question previously asked. Therefore, with your permission,
I shall now ask my question. I should like you, witness, to
look at Document 130-L and Exhibit USSR 447.

THE PRESIDENT: Do you see the red light? Go on, now.


Q. It is stated in these documents that they were issued
with the consent of the OKW. They deal with the introduction
of conscription in the occupied territories of Carinthia and
Carriola. Have you found it? Have you found the passage that
I have just read, i.e., the decree dealing with the
introduction of conscription in the occupied territories of
Carinthia and Carriola?

A. Yes, that document begins with the following sentence -

Q. It begins with the following sentence: "In agreement with
the OKW".

Is that correct?

A. Yes.

Q. As Chief of the Operations Department of the OKW, you
could not but know of such facts as the conscription for
service in the German Army of the Yugoslav population - the
population of the occupied territories. What do you have to
say about these documents, which are gross violations of
international law? Do you understand my question?

A. Yes. I can only say that I see it here for the first
time. This is the first I have heard of it. After all I am
not the OKW. I am Chief of the Wehrmacht Operations Staff. I
never read this document during the war.

Q. You will read it - and immediately. Do you not consider
it a gross violation of international law?

A. In order to give my opinion I would have to go into it
more fully from a legal point of view, and I am not in a
position to do that, and I believe it is not of interest to
the Tribunal.

Q. On 4th June you testified before the Tribunal that the
decisions of the Hague and Geneva Conventions were your
reference book. You will now be shown Document 738-PS,
submitted to the Tribunal on 20th March, as Exhibit USA-678.
                                                            The authenticity of
this document -

THE PRESIDENT: Well, 638 is the document which has been
handed up.

COLONEL POKROVSKY: It is Document 638-PS, my Lord.

THE PRESIDENT: Colonel Pokrovsky; is the Document that you
have just handed up to us "J-6". Are you offering that in
evidence? Are you offering that?

COLONEL POKROVSKY: No, it was submitted in the nature of
evidence. I am only submitting it for facilitating its
perusal. It is submitted as Document 638.

THE PRESIDENT: Wait a minute. Are you referring to Document
638-PS, or are you referring to Document J-6?

COLONEL POKROVSKY: I am referring to Document 638-PS
accepted by the Tribunal as USA evidence.

                                                   [Page 11]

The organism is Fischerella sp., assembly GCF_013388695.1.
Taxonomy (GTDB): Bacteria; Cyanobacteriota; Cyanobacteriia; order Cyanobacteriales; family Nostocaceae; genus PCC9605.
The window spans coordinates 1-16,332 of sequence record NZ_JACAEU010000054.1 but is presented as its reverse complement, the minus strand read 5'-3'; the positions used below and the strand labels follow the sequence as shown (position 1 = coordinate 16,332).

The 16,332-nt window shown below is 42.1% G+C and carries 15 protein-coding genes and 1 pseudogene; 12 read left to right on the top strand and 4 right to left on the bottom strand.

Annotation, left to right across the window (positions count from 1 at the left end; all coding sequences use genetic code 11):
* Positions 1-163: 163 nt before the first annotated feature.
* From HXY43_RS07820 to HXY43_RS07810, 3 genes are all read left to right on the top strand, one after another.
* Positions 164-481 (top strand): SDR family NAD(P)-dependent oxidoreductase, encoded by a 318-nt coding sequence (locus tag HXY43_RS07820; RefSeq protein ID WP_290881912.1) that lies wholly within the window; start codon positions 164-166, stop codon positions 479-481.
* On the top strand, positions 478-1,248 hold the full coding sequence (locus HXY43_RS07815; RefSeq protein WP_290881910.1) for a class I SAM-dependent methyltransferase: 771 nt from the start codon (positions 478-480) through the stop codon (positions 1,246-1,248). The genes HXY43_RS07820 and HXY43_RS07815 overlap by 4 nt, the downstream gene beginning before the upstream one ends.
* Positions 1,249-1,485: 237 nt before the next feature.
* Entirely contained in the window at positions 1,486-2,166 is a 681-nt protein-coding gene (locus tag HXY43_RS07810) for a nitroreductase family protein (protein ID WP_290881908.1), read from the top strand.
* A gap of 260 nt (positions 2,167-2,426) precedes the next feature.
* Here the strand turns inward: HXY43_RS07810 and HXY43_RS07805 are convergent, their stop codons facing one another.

THE PRESIDENT: I was not. I was referring to the Document
J-6. The document which is here before me, which is 638, is
the Yugoslav document.

COLONEL POKROVSKY: The document to which you, my Lord,
refer, bears a double number: USSR-136 and J-6, and the
second document also bears a double number, USSR-447.

THE PRESIDENT: I don't want to know about the second
document. I only want to know whether you are offering the
first document in evidence, or has it already been offered
in evidence.

COLONEL POKROVSKY: It has already been submitted, my Lord,
by the Delegation of the Soviet Union.


Q. You, Jodl, have probably had sufficient time to read the
document. Is that right? Have you read it?

A. I know about this document from these proceedings.

Q. Quite correct. I only wish to remind you that Goering has
twice confirmed the authenticity of this document and merely
questioned the accuracy of certain entries in individual
sentences. I should now like to ask you how you reconcile
the highest concepts of international law with the formation
of bands under German command, dressed in German military
uniforms, bands recruited from the dregs of the criminal
classes, who were officially authorized to plunder, murder
burn and violate - all this during military operations? Have
you understood my question? (A pause follows). You, of
course, well remember that these bands were actually created
and entered the ranks of the armed forces of the German
Reich. You remember the testimony of the witness, von dem
Bach-Zelewski, of 7th January, 1946, concerning the special
brigades acting according to this official authorisation?

A. I do not know just how you know that the High Command
gave its approval and that this actually took place. That
escapes me. These are merely the notes of alleged statements
by the Reichsmarschall, but I do not know how they concern

Q. I shall try and help you to understand this fact. Do you
remember that at the end of 1941 and the beginning of 1942 a
special brigade was formed to operate against the Partisans?
The first commanding officer of that unit was Dirlewanger,
and von dem Bach-Zelewski testified about him here, on 7th
January, 1946. Do you remember that?